WASHINGTON, Nov. 14 (Xinhua) -- European and U.S. researchers said Thursday that wolves likely were domesticated by European hunter-gatherers more than 18,000 years ago and gradually evolved into dogs that became household pets.
The researchers studied 10 ancient "wolf-like" animals and eight "dog-like" animals, mostly from Europe to explore the evolutionary history of dogs. They compared mitochondrial DNA, a powerful tool for tracking ancestry, of the animals, which ranged from 1,000 to 36,000 years old, to similar sequences in modern animals: 77 dogs from a wide assortment of breeds, 49 wolves, and four coyotes.
They found that modern dogs' genetic sequences most closely matched those of ancient wolves or dogs from Europe, but were not a close match to the DNA from wolves found anywhere else in the world or even with modern European wolves, thus they believed that dogs derived from ancient wolves that inhabited Europe and are now extinct.
The findings were published in the U.S. journal Science.
"We found that instead of recent wolves being closest to domestic dogs, ancient European wolves were directly related to them," Robert Wayne, a professor of ecology and evolutionary biology at the University of California, Los Angeles and senior author of the research, said in a statement. "This brings the genetic record into agreement with the archaeological record. Europe is where the oldest dogs are found."
Some geneticists argued that dogs became domesticated once agriculture arose, but the researchers suggested that these hunter- gatherers may have kick-started canine domestication because the dog fossils used in this study are dated to 19,000 to 32,000 years ago, when the hunter-gatherer population was dominant,
Perhaps wild wolves were drawn to them because they could feed on carcasses the hunters left behind, they said.
"Other wild species were domesticated in association with the development of agriculture and then needed to exist in close proximity to humans," Wayne said. "This would be a difficult position for a large, aggressive predator. But if domestication occurred in association with hunter-gatherers, one can imagine wolves first taking advantage of the carcasses that humans left behind -- a natural role for any large carnivore -- and then over time moving more closely into the human niche through a co- evolutionary process."
In research published in the British journal Nature in 2010, Wayne and colleagues reported that dogs seem to share more genetic similarity with living Middle Eastern gray wolves than with any other wolf population, which suggested a Middle East origin for modern dogs. The new genetic data have convinced him otherwise.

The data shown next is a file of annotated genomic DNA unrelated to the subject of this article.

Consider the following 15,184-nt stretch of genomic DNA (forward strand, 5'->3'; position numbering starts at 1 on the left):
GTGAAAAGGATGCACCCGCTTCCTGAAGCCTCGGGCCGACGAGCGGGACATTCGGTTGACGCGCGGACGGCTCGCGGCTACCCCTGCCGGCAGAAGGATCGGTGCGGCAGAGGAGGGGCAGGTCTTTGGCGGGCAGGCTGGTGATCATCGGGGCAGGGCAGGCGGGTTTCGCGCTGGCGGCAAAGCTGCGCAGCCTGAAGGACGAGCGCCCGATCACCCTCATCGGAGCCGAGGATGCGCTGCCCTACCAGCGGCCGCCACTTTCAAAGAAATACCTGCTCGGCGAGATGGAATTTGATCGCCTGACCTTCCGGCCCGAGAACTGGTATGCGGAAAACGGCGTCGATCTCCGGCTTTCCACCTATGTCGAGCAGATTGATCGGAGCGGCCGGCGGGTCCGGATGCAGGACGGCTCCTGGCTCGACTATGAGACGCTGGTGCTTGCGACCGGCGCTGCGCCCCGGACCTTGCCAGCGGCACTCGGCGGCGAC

"When we previously found some similarity between Middle Eastern wolves and domestic dogs, that similarity, we are now able to show, likely was the result of interbreeding between dog and wolves during dog history. It does not necessarily suggest an origin in the Middle East," Wayne said. "This alternative hypothesis, in retrospect, is one that we should have considered more closely. As hunter-gatherers moved around the globe, their dogs trailing behind probably interbred with wolves."
"This is not the end-story in the debate about dog domestication, but I think it is a powerful argument opposing other hypotheses of origin," he said.
The researchers said they were unable to get suitable ancient mitochondrial DNA data from Middle East or China, two proposed centers of origin.
Geneticist Peter Savolainen of the Royal Institute of Technology in Stockholm, who remains convinced that dogs originated in southern China, deemed it a major flaw. He and others also faulted the work for including just a few modern wolves from the Middle East and China but dozens from Europe.
"It's not really an objective study," Savolainen told Science. "(It is) the same as if you wanted to do a study of the origins of humans and you didn't have a single sample from Africa." Furthermore, because mitochondrial DNA is passed down only from mother to daughter, the new study "reflects a small part of the evolutionary history," added Chung-I Wu, an evolutionary biologist at the University of Chicago.
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